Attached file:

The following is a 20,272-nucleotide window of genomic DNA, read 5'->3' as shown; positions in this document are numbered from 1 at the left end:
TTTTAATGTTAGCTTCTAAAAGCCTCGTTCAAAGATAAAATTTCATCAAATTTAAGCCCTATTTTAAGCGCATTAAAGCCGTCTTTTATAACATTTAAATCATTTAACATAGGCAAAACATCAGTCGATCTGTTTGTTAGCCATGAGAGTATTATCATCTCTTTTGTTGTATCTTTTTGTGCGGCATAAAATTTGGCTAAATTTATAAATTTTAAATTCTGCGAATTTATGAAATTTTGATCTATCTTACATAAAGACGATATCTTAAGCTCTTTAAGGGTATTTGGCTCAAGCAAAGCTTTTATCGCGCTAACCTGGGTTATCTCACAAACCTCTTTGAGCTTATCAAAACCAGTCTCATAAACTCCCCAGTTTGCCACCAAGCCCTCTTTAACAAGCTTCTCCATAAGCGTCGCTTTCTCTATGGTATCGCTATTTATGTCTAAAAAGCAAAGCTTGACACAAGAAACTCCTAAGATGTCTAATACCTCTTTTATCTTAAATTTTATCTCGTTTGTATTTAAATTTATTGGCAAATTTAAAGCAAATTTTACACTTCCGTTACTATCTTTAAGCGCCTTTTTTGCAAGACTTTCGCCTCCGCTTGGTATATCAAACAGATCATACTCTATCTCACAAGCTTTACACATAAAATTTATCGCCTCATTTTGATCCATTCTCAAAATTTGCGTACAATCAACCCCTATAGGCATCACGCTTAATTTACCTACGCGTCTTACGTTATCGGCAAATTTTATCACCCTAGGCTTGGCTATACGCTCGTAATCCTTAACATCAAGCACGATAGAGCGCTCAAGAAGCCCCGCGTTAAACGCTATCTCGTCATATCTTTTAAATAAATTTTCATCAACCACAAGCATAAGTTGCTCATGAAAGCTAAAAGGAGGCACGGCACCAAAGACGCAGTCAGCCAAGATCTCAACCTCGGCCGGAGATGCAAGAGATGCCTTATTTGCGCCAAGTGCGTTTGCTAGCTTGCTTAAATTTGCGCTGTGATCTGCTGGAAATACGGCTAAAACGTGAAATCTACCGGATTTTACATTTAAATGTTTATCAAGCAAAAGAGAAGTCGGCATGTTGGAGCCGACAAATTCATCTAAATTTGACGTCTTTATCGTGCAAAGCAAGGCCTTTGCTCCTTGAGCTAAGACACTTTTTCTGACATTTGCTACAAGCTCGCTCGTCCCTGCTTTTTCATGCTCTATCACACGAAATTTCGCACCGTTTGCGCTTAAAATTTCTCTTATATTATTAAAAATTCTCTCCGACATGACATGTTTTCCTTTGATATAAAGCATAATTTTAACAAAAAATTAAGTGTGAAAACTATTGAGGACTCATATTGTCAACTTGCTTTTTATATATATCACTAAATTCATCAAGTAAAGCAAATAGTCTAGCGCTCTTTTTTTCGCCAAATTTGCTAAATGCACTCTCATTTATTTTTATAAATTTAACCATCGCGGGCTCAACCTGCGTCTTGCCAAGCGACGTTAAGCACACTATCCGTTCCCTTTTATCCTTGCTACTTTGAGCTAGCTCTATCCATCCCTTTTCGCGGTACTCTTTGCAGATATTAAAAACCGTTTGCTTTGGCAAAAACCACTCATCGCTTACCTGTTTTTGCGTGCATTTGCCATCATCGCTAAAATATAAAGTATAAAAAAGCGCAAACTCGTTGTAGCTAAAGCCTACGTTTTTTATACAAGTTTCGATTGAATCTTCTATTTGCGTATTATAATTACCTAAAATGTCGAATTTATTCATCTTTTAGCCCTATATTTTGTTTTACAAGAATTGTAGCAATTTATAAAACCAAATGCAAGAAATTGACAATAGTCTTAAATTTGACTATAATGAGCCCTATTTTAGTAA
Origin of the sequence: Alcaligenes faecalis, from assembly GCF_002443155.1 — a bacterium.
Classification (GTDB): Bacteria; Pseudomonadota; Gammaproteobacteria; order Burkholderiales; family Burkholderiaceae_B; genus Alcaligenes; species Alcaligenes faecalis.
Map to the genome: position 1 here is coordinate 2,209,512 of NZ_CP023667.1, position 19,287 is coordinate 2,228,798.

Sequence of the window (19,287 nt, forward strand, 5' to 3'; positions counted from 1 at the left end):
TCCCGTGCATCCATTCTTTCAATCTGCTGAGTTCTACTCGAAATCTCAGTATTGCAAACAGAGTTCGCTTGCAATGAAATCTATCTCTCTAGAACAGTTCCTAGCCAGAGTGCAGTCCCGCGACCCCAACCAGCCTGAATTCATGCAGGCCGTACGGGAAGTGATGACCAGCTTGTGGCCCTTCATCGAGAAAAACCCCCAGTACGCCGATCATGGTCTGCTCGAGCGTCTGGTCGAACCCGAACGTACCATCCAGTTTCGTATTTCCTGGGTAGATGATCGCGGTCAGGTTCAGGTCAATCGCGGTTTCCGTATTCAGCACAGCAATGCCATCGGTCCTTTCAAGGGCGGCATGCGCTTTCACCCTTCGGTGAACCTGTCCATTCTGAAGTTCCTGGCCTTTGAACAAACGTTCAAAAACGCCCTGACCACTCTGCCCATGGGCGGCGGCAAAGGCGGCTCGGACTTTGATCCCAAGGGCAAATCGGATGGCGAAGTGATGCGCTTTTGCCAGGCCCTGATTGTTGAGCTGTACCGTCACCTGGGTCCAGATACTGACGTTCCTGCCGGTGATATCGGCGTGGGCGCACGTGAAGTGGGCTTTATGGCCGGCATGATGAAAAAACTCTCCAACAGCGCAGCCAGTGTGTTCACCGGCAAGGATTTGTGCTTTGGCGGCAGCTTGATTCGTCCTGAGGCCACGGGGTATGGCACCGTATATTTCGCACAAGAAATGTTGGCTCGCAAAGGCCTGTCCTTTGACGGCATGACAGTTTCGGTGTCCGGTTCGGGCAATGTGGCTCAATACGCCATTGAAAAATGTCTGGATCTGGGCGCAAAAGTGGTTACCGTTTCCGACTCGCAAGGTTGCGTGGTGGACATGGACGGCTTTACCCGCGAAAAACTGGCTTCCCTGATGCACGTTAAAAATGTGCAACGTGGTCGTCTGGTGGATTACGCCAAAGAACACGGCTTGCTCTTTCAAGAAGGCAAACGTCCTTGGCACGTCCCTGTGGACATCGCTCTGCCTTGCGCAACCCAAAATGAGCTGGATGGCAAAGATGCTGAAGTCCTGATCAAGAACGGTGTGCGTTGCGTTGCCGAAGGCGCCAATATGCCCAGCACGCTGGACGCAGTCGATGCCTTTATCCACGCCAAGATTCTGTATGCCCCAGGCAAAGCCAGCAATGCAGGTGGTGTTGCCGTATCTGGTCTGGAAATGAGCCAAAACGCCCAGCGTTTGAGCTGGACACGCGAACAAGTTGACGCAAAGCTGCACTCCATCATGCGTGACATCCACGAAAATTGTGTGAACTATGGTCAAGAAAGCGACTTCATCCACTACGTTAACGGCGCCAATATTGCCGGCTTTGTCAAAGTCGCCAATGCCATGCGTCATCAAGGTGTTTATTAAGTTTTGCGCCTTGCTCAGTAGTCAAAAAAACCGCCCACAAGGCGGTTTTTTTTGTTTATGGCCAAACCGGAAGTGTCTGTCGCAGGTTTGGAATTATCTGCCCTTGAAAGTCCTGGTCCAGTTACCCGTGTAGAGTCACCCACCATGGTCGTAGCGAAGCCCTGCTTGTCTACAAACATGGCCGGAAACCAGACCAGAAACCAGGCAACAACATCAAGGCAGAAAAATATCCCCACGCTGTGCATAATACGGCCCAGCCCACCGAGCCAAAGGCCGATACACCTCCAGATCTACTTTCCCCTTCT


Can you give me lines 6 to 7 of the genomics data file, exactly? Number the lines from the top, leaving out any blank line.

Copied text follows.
Sequence of the window (19,287 nt, forward strand, 5' to 3'; positions counted from 1 at the left end):
TCCCGTGCATCCATTCTTTCAATCTGCTGAGTTCTACTCGAAATCTCAGTATTGCAAACAGAGTTCGCTTGCAATGAAATCTATCTCTCTAGAACAGTTCCTAGCCAGAGTGCAGTCCCGCGACCCCAACCAGCCTGAATTCATGCAGGCCGTACGGGAAGTGATGACCAGCTTGTGGCCCTTCATCGAGAAAAACCCCCAGTACGCCGATCATGGTCTGCTCGAGCGTCTGGTCGAACCCGAACGTACCATCCAGTTTCGTATTTCCTGGGTAGATGATCGCGGTCAGGTTCAGGTCAATCGCGGTTTCCGTATTCAGCACAGCAATGCCATCGGTCCTTTCAAGGGCGGCATGCGCTTTCACCCTTCGGTGAACCTGTCCATTCTGAAGTTCCTGGCCTTTGAACAAACGTTCAAAAACGCCCTGACCACTCTGCCCATGGGCGGCGGCAAAGGCGGCTCGGACTTTGATCCCAAGGGCAAATCGGATGGCGAAGTGATGCGCTTTTGCCAGGCCCTGATTGTTGAGCTGTACCGTCACCTGGGTCCAGATACTGACGTTCCTGCCGGTGATATCGGCGTGGGCGCACGTGAAGTGGGCTTTATGGCCGGCATGATGAAAAAACTCTCCAACAGCGCAGCCAGTGTGTTCACCGGCAAGGATTTGTGCTTTGGCGGCAGCTTGATTCGTCCTGAGGCCACGGGGTATGGCACCGTATATTTCGCACAAGAAATGTTGGCTCGCAAAGGCCTGTCCTTTGACGGCATGACAGTTTCGGTGTCCGGTTCGGGCAATGTGGCTCAATACGCCATTGAAAAATGTCTGGATCTGGGCGCAAAAGTGGTTACCGTTTCCGACTCGCAAGGTTGCGTGGTGGACATGGACGGCTTTACCCGCGAAAAACTGGCTTCCCTGATGCACGTTAAAAATGTGCAACGTGGTCGTCTGGTGGATTACGCCAAAGAACACGGCTTGCTCTTTCAAGAAGGCAAACGTCCTTGGCACGTCCCTGTGGACATCGCTCTGCCTTGCGCAACCCAAAATGAGCTGGATGGCAAAGATGCTGAAGTCCTGATCAAGAACGGTGTGCGTTGCGTTGCCGAAGGCGCCAATATGCCCAGCACGCTGGACGCAGTCGATGCCTTTATCCACGCCAAGATTCTGTATGCCCCAGGCAAAGCCAGCAATGCAGGTGGTGTTGCCGTATCTGGTCTGGAAATGAGCCAAAACGCCCAGCGTTTGAGCTGGACACGCGAACAAGTTGACGCAAAGCTGCACTCCATCATGCGTGACATCCACGAAAATTGTGTGAACTATGGTCAAGAAAGCGACTTCATCCACTACGTTAACGGCGCCAATATTGCCGGCTTTGTCAAAGTCGCCAATGCCATGCGTCATCAAGGTGTTTATTAAGTTTTGCGCCTTGCTCAGTAGTCAAAAAAACCGCCCACAAGGCGGTTTTTTTTGTTTATGGCCAAACCGGAAGTGTCTGTCGCAGGTTTGGAATTATCTGCCCTTGAAAGTCCTGGTCCAGTTACCCGTGTAGAGTCACCCACCATGGTCGTAGCGAAGCCCTGCTTGTCTACAAACATGGCCGGAAACCAGACCAGAAACCAGGCAACAACATCAAGGCAGAAAAATATCCCCACGCTGTGCATAATACGGCCCAGCCCACCGAGCCAAAGGCCGATACACCTCCAGATCTACTTTCCCCTTCT